Marvel Age vol.1 No. 7
"A look at the creation of a Limited Series by Sandy Hausler"
Writer: Sandy Hausler
Artist: Butch Guice & Bob Wiacek, Paul Smith, Kelley Jones, plus inkers, colorists and so on...
Editor: Jim Salicrup
EIC: Jim Shooter
Here's a little diversion as we step away from the mainstream Micronauts title for a few entries. The X-Men/Micronauts cross-over limited series hits the stands around this time, right after the status quo has changed for the Micronauts crew. After a mirth-devoid Assistant Editor's Month, Rann has rejoined the active members of the crew, Karza has abandoned his plans for godhood and chooses instead mortal cruelty, and Mari and Bug are fucking.
It's a decent time to throw a massive crossover into the works, and it doesn't hurt that it's with the top-selling Marvel property of the time. The early X-Men crossovers were weird -- they worked up to butting heads with The Fantastic Four and the Avengers, and started off with Alpha Flight, the Micronauts and Crazy Magazine's Obnoxio the Clown. That was less than a year after Wolverine had been in his much-acclaimed miniseries, if you can believe it.
Before the miniseries, though, Marvel's in-house hype mag Marvel Age gave the impending crossover a three-page article, and some of the content is interesting. For instance, apparently the story had originally been planned as a crossover in the main books ...
Plotting for the series was literally split between the two writers -- Mantlo scripted 11.5 pages of the story, while Claremont would script the other half of the book, and they'd switch halves for each subsequent issue. That sounds like an immensely fun way to write a book, but ... well, I've read it and ... we'll get to that, I suppose.
Editor Bob Budiansky was making major contributions to the book at the end of the scripting back-and-forth, and Guice was challenged with making it all work visually. This is hard work even for the artist whom Mantlo asserts in the interview is "Another Michael Golden." That's high praise and not exactly accurate, but it's nice of Bill to say so.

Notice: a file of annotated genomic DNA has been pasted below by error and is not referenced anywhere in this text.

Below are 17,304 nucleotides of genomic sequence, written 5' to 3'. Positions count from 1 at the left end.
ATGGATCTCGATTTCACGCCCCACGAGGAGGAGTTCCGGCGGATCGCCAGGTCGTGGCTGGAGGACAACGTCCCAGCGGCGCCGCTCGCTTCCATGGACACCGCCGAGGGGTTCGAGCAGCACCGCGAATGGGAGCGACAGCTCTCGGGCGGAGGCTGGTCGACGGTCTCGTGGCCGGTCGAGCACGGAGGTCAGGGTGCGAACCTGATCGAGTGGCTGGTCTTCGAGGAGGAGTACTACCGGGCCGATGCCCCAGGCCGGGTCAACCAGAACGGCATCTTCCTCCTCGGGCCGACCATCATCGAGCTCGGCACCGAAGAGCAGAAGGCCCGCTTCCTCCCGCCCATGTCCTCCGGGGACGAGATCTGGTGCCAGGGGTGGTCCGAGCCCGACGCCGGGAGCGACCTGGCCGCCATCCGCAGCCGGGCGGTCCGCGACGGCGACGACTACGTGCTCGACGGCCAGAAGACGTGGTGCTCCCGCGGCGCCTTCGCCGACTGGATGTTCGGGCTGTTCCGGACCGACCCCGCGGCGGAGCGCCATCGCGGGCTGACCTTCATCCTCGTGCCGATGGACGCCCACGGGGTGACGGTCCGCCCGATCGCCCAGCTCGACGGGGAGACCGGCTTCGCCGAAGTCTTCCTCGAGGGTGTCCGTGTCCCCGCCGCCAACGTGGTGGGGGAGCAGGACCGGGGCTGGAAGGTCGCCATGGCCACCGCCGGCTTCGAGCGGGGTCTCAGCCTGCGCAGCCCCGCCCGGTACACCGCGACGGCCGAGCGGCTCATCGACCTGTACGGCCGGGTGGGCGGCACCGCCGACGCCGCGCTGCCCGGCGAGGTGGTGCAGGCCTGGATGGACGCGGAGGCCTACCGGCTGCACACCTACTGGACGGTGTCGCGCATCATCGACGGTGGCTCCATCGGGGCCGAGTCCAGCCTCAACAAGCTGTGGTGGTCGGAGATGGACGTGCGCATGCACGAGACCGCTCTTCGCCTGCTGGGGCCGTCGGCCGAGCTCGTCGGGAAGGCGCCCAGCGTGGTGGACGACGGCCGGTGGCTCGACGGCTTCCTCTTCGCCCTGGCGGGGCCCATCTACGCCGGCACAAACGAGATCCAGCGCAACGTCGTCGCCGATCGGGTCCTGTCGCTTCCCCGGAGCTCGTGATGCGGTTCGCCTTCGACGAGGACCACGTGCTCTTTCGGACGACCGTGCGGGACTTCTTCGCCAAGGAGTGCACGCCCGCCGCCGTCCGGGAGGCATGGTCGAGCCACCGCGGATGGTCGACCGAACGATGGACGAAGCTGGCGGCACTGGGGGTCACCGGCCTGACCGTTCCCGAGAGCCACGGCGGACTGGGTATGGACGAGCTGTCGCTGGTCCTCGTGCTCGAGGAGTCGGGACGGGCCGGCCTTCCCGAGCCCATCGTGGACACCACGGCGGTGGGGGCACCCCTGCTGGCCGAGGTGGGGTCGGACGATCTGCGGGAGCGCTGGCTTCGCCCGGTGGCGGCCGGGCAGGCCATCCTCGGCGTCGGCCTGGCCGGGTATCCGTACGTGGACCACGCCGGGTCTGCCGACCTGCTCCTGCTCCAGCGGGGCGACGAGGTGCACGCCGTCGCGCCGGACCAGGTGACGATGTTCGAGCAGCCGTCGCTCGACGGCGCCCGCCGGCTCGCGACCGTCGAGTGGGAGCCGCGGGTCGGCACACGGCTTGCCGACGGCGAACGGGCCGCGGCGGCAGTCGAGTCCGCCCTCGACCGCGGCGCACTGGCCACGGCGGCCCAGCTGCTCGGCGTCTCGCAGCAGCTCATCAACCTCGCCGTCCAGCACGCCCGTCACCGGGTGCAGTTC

Guice makes some comparisons between each books' characters which says a lot more about the uniformity of superhero silhouettes than it does these specific figures:
Bill reveals his mantra and his goal as an author, which is charming as hell:
Following that is a brief reference to some upcoming additional Mantlo/Claremont collaborations which, predictably enough, won't materialize as planned. Claremont is about to become the sole author of two monthly titles and an alternating collection of limited series and graphic novels which will make him probably the biggest writer of an entire decade. Mantlo, meanwhile, is launching a genuine labor of love by way of Swords of the Swashbucklers, in addition to Spectacular Spider-Man, the yet-upcoming Cloak and Dagger, Hulk and, of course, RON: SPACEKNIGHT
They do make a reference to a Magneto Limited Series on which the pair of writers had been working, which didn't come together. I do believe elements of it, at the very least, must have eventually ended up in Mantlo's Vision and the Scarlet Witch, one of my absolute favorite stories in Marvel history.
The article ends with Bill talking about how much he loves working for Marvel, which is the way these articles tend to end, but which is also very sweet. Also covered in this issue of Marvel Age, by the way: The New Defenders, upcoming new Spaceknights and the ROM annual, Barry Windsor-Smith's Machine Man series, the Falcon, Marvel Tails, and some professional inkers giving life to some amateur sample pencils. Helluva time for Marvel comics, really, helluva time ...